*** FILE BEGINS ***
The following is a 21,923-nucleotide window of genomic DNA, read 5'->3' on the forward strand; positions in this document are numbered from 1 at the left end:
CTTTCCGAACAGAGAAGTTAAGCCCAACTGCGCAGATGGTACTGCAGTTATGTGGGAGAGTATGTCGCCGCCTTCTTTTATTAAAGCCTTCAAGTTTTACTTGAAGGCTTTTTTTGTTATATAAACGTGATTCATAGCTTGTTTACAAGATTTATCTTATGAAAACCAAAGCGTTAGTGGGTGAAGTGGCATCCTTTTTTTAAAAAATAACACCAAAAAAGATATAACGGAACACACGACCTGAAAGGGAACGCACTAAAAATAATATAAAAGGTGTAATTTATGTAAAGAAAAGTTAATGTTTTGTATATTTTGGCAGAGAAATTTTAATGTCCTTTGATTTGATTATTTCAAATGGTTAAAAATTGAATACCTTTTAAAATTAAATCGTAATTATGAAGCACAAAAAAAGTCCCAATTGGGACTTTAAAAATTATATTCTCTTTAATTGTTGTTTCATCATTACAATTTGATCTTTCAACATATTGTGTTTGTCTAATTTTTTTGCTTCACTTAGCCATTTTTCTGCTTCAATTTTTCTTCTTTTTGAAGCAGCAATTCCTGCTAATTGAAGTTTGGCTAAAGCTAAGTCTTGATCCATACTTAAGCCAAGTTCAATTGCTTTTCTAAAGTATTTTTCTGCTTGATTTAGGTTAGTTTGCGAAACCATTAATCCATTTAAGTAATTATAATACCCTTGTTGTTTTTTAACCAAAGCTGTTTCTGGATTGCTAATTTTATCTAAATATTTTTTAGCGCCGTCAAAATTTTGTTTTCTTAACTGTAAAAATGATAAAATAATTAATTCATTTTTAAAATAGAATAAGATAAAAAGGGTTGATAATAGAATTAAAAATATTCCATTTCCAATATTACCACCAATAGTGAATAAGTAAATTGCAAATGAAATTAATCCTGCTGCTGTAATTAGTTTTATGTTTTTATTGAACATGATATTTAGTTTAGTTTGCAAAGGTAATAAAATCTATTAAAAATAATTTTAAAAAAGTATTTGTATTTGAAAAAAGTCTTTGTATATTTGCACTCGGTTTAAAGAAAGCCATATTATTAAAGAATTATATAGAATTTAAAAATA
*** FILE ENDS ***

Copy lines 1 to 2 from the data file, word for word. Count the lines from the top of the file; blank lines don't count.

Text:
The following is a 21,923-nucleotide window of genomic DNA, read 5'->3' on the forward strand; positions in this document are numbered from 1 at the left end:
CTTTCCGAACAGAGAAGTTAAGCCCAACTGCGCAGATGGTACTGCAGTTATGTGGGAGAGTATGTCGCCGCCTTCTTTTATTAAAGCCTTCAAGTTTTACTTGAAGGCTTTTTTTGTTATATAAACGTGATTCATAGCTTGTTTACAAGATTTATCTTATGAAAACCAAAGCGTTAGTGGGTGAAGTGGCATCCTTTTTTTAAAAAATAACACCAAAAAAGATATAACGGAACACACGACCTGAAAGGGAACGCACTAAAAATAATATAAAAGGTGTAATTTATGTAAAGAAAAGTTAATGTTTTGTATATTTTGGCAGAGAAATTTTAATGTCCTTTGATTTGATTATTTCAAATGGTTAAAAATTGAATACCTTTTAAAATTAAATCGTAATTATGAAGCACAAAAAAAGTCCCAATTGGGACTTTAAAAATTATATTCTCTTTAATTGTTGTTTCATCATTACAATTTGATCTTTCAACATATTGTGTTTGTCTAATTTTTTTGCTTCACTTAGCCATTTTTCTGCTTCAATTTTTCTTCTTTTTGAAGCAGCAATTCCTGCTAATTGAAGTTTGGCTAAAGCTAAGTCTTGATCCATACTTAAGCCAAGTTCAATTGCTTTTCTAAAGTATTTTTCTGCTTGATTTAGGTTAGTTTGCGAAACCATTAATCCATTTAAGTAATTATAATACCCTTGTTGTTTTTTAACCAAAGCTGTTTCTGGATTGCTAATTTTATCTAAATATTTTTTAGCGCCGTCAAAATTTTGTTTTCTTAACTGTAAAAATGATAAAATAATTAATTCATTTTTAAAATAGAATAAGATAAAAAGGGTTGATAATAGAATTAAAAATATTCCATTTCCAATATTACCACCAATAGTGAATAAGTAAATTGCAAATGAAATTAATCCTGCTGCTGTAATTAGTTTTATGTTTTTATTGAACATGATATTTAGTTTAGTTTGCAAAGGTAATAAAATCTATTAAAAATAATTTTAAAAAAGTATTTGTATTTGAAAAAAGTCTTTGTATATTTGCACTCGGTTTAAAGAAAGCCATATTATTAAAGAATTATATAGAATTTAAAAATA